1. Jeffrey C. Fuhrer, 2000. "Habit Formation in Consumption and Its Implications for Monetary-Policy Models," American Economic Review, American Economic Association, American Economic Association, vol. 90(3), pages 367-390, June.
  2. Gunnar Tersman, 1991. "Oil, National Wealth, and Current and Future Consumption Possibilities," IMF Working Papers 91/60, International Monetary Fund.
  3. Alonso Segura, 2006. "Management of Oil Wealth Under the Permanent Income Hypothesis," IMF Working Papers 06/183, International Monetary Fund.
  4. Jan-Peter Olters & Daniel Leigh, 2006. "Natural-Resource Depletion, Habit Formation, and Sustainable Fiscal Policy," IMF Working Papers 06/193, International Monetary Fund.
  5. Dhaneshwar Ghura & Rina Bhattacharya, 2006. "Oil and Growth in the Republic of Congo," IMF Working Papers 06/185, International Monetary Fund.
  6. H. Takizawa & E. H. Gardner & Kenichi Ueda, 2004. "Are Developing Countries Better off Spending their Oil Wealth Upfront?," IMF Working Papers 04/141, International Monetary Fund.
  7. Xavier Sala-i-Martin & Arvind Subramanian, 2003. "Addressing the natural resource curse: An illustration from Nigeria," Discussion Papers, Columbia University, Department of Economics 0203-15, Columbia University, Department of Economics.
  8. Oya Celasun & Xavier Debrun & Jonathan David Ostry, 2006. "Primary Surplus Behavior and Risks to Fiscal Sustainability in Emerging Market Countries," IMF Working Papers 06/67, International Monetary Fund.
  9. Arvind Subramanian & Xavier Sala-i-Martin, 2003. "Addressing the Natural Resource Curse," IMF Working Papers 03/139, International Monetary Fund.
  10. Christopher Carroll, 2002. "'Risky Habits' and the Marginal Propensity to Consume Out Of Permanent Income," Computing in Economics and Finance 2002, Society for Computational Economics 42, Society for Computational Economics.
Full references (including those not matched with items on IDEAS)

Citations

Citations are extracted by the CitEc Project, subscribe to its RSS feed for this item.
as in new window

Cited by:
  1. Wojciech Maliszewski, 2009. "Fiscal Policy Rules for Oil-Producing Countries," IMF Working Papers 09/126, International Monetary Fund.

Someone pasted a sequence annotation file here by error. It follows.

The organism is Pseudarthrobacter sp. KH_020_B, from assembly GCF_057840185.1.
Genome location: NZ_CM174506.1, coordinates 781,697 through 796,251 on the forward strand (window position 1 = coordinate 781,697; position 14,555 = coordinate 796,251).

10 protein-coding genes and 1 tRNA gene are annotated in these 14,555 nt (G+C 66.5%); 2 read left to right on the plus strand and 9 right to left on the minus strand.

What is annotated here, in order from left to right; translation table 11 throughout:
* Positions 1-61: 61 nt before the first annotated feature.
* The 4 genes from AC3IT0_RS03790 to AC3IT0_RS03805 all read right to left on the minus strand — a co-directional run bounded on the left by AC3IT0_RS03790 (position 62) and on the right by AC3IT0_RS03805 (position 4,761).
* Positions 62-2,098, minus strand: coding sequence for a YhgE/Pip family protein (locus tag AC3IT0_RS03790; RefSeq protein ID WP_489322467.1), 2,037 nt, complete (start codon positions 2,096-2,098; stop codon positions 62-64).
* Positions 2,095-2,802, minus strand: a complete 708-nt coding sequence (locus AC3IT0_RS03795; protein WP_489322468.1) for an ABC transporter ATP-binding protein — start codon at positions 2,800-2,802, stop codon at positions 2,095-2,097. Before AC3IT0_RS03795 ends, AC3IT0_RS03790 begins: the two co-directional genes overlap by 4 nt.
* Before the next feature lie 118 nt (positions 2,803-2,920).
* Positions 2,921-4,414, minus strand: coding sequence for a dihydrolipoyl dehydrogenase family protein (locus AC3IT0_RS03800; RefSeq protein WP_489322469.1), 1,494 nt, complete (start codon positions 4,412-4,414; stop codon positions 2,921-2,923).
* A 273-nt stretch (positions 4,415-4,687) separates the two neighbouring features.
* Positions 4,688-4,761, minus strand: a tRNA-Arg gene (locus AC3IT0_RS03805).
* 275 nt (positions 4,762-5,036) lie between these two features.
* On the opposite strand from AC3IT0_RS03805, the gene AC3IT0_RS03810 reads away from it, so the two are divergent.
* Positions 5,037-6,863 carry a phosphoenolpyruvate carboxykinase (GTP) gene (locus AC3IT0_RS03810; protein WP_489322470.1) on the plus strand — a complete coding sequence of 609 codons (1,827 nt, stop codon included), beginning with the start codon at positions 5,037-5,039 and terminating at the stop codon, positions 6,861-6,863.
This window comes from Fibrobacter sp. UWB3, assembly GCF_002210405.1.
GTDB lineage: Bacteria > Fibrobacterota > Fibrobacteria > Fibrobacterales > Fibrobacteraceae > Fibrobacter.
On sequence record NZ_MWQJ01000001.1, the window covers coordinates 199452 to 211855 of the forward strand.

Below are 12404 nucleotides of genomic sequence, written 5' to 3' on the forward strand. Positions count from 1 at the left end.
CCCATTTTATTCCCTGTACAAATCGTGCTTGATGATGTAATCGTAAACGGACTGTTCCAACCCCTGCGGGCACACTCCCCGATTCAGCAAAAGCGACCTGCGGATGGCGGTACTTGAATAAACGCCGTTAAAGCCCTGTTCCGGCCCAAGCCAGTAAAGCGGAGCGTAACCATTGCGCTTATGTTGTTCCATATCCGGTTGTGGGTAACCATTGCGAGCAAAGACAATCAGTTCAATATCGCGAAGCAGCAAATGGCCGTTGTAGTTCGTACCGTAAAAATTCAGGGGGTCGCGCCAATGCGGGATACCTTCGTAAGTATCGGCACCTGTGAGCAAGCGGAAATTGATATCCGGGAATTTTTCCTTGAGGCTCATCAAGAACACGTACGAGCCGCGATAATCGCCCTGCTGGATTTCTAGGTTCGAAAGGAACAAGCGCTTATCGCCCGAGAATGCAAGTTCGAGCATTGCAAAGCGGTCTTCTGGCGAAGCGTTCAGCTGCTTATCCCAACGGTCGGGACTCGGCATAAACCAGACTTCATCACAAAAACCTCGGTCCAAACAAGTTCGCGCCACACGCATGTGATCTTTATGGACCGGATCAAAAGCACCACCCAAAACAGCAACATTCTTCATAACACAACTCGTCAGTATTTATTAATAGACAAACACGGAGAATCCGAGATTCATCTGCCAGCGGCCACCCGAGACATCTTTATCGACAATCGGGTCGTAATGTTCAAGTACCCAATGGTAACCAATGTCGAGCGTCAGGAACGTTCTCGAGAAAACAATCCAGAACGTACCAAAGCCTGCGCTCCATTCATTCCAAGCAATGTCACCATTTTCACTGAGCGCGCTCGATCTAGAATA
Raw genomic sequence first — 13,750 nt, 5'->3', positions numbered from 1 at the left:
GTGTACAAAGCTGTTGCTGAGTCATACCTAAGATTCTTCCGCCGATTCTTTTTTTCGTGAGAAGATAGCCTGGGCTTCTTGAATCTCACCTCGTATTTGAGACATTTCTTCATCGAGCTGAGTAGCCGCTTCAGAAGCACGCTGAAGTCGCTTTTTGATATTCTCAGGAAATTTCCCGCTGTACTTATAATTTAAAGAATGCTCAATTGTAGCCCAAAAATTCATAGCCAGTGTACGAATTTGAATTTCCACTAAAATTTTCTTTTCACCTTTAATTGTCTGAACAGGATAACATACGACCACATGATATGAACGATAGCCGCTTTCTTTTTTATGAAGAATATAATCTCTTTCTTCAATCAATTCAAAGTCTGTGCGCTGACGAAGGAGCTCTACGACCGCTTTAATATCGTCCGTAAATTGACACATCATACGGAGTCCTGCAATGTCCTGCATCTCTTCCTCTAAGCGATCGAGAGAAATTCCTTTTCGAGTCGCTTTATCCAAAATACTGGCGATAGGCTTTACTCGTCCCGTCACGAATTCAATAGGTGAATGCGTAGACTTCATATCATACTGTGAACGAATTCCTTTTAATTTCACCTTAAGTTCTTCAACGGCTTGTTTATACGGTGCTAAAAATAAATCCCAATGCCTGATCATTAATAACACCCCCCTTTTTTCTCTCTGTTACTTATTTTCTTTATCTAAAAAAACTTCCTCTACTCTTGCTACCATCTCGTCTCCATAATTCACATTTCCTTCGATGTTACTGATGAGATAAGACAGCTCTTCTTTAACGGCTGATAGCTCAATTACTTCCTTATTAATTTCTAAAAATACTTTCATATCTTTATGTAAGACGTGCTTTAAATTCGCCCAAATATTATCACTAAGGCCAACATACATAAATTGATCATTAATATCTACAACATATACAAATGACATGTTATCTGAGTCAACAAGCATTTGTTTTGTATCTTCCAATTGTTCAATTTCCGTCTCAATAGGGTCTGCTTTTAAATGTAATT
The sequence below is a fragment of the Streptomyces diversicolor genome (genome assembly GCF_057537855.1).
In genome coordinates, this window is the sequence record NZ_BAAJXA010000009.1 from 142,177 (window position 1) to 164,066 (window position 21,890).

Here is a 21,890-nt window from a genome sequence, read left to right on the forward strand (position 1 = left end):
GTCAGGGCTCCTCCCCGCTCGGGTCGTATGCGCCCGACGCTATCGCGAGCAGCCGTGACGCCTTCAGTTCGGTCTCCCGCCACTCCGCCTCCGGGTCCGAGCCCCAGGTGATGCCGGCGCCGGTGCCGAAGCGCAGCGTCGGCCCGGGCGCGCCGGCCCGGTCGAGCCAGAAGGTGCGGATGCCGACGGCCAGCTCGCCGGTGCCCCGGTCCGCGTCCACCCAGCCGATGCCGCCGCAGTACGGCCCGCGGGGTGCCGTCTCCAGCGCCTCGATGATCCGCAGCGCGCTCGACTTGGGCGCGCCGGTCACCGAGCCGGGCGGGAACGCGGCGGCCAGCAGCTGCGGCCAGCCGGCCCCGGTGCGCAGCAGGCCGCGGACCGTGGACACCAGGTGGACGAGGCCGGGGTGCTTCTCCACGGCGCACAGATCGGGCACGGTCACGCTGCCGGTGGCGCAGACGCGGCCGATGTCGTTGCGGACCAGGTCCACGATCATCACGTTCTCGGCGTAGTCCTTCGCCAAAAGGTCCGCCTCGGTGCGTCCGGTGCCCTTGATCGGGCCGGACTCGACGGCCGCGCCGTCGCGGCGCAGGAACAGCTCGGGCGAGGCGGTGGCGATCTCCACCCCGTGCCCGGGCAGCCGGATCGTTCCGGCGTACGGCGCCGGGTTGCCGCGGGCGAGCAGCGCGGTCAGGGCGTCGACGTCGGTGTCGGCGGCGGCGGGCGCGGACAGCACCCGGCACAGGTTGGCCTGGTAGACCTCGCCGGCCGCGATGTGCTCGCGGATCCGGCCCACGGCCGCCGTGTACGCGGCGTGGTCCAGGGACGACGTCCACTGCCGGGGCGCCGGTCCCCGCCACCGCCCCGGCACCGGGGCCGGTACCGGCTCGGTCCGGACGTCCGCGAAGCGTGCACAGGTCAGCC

2. Jens R. Clausen, 2008. "Calculating Sustainable Non-Mineral Balances As Benchmarks for Fiscal Policy," IMF Working Papers 08/117, International Monetary Fund.

Lists

This item is not listed on Wikipedia, on a reading list or among the top items on IDEAS.

Statistics

Access and download statistics

Corrections

When requesting a correction, please mention this item's handle: RePEc:imf:imfwpa:07/80. See general information about how to correct material in RePEc.

For technical questions regarding this item, or to correct its authors, title, abstract, bibliographic or download information, contact: (Jim Beardow) or (Hassan Zaidi).

If you have authored this item and are not yet registered with RePEc, we encourage you to do it here. This allows to link your profile to this item. It also allows you to accept potential citations to this item that we are uncertain about.

If references are entirely missing, you can add them using this form.

If the full references list an item that is present in RePEc, but the system did not link to it, you can help with this form.

If you know of missing items citing this one, you can help us creating those links by adding the relevant references in the same way as above, for each refering item. If you are a registered author of this item, you may also want to check the "citations" tab in your profile, as there may be some citations waiting for confirmation.

Please note that corrections may take a couple of weeks to filter through the various RePEc services.